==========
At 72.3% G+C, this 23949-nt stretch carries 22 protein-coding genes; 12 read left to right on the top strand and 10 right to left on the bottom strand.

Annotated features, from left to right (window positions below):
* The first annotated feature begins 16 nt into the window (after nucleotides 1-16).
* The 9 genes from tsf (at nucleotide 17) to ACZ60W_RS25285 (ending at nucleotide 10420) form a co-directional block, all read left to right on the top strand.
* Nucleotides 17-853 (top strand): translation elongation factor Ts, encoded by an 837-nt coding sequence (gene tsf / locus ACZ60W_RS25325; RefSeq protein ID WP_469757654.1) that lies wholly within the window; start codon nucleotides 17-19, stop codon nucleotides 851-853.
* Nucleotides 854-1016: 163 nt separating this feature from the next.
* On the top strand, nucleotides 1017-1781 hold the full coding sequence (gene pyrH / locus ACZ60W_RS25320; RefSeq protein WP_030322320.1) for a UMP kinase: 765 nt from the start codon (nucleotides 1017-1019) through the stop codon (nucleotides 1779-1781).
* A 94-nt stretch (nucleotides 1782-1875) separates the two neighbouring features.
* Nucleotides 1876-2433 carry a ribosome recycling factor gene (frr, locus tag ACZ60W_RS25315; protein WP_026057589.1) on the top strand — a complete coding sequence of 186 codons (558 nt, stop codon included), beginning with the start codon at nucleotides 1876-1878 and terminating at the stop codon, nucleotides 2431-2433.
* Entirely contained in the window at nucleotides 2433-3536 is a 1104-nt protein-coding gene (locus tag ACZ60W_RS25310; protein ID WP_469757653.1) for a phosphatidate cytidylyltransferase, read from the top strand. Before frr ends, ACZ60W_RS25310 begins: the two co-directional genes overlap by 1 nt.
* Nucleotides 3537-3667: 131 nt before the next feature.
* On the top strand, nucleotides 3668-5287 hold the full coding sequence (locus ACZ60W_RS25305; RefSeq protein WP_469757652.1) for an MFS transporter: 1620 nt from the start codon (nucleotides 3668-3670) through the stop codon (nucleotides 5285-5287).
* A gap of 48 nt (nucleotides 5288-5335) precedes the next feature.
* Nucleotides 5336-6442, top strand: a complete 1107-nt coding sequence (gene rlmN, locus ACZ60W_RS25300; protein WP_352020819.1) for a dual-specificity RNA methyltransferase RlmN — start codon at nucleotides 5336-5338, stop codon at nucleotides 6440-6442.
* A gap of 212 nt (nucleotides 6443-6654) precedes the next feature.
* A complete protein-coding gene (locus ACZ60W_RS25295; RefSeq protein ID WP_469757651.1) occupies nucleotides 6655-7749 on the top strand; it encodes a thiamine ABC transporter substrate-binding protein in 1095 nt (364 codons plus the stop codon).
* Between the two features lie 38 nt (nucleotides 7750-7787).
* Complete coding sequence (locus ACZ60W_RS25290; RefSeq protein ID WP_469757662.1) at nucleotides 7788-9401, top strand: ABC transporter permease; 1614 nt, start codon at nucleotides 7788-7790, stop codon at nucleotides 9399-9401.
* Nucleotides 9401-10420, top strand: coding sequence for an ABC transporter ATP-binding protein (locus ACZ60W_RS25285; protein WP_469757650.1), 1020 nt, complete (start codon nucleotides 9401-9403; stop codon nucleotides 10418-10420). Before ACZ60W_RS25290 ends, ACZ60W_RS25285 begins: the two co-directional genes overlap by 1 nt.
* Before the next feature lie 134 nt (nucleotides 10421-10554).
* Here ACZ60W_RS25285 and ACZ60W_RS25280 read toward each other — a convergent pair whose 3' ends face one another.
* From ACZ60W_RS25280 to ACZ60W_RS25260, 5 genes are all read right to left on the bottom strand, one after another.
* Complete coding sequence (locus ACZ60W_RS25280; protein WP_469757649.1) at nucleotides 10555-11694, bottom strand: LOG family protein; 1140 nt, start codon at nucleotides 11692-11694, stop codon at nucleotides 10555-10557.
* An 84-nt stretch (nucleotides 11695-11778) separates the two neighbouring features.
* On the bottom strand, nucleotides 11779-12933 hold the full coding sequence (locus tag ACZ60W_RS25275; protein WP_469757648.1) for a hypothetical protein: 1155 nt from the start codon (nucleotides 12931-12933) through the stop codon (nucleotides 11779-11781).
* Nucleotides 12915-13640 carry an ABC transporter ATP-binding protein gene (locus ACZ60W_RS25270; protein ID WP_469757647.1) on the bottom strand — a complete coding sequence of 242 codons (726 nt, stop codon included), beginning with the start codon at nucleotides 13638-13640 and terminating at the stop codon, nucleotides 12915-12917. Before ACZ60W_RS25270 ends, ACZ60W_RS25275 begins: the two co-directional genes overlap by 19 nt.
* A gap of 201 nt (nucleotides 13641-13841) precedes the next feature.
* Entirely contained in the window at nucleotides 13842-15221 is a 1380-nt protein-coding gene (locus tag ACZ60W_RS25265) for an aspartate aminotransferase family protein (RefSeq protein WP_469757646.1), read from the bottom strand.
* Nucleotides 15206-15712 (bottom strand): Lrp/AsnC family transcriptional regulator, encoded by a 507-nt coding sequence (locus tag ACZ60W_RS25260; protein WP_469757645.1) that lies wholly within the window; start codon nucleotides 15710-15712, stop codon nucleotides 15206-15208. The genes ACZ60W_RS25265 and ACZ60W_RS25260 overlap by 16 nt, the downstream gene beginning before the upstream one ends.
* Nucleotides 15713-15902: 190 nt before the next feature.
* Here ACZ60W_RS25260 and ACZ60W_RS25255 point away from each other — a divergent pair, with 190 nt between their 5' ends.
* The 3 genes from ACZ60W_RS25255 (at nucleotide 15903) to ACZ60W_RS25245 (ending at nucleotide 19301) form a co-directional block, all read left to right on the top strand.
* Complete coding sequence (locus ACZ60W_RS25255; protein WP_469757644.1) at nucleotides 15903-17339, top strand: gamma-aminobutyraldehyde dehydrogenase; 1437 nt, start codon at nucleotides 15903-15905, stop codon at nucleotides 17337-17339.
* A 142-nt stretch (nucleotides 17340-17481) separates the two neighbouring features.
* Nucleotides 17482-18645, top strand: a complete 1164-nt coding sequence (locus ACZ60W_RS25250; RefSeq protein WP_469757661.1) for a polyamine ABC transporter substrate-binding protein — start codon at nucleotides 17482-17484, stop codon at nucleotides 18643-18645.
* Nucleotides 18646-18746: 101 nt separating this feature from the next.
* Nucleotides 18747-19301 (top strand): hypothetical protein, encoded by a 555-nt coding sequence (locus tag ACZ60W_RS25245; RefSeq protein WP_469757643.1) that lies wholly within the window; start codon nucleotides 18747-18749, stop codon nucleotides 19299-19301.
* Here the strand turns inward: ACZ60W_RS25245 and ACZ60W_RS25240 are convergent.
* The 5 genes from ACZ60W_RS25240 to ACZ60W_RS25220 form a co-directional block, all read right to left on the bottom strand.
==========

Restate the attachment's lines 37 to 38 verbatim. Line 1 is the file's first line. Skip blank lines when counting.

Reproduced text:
* Nucleotides 18747-19301 (top strand): hypothetical protein, encoded by a 555-nt coding sequence (locus tag ACZ60W_RS25245; RefSeq protein WP_469757643.1) that lies wholly within the window; start codon nucleotides 18747-18749, stop codon nucleotides 19299-19301.
* Here the strand turns inward: ACZ60W_RS25245 and ACZ60W_RS25240 are convergent.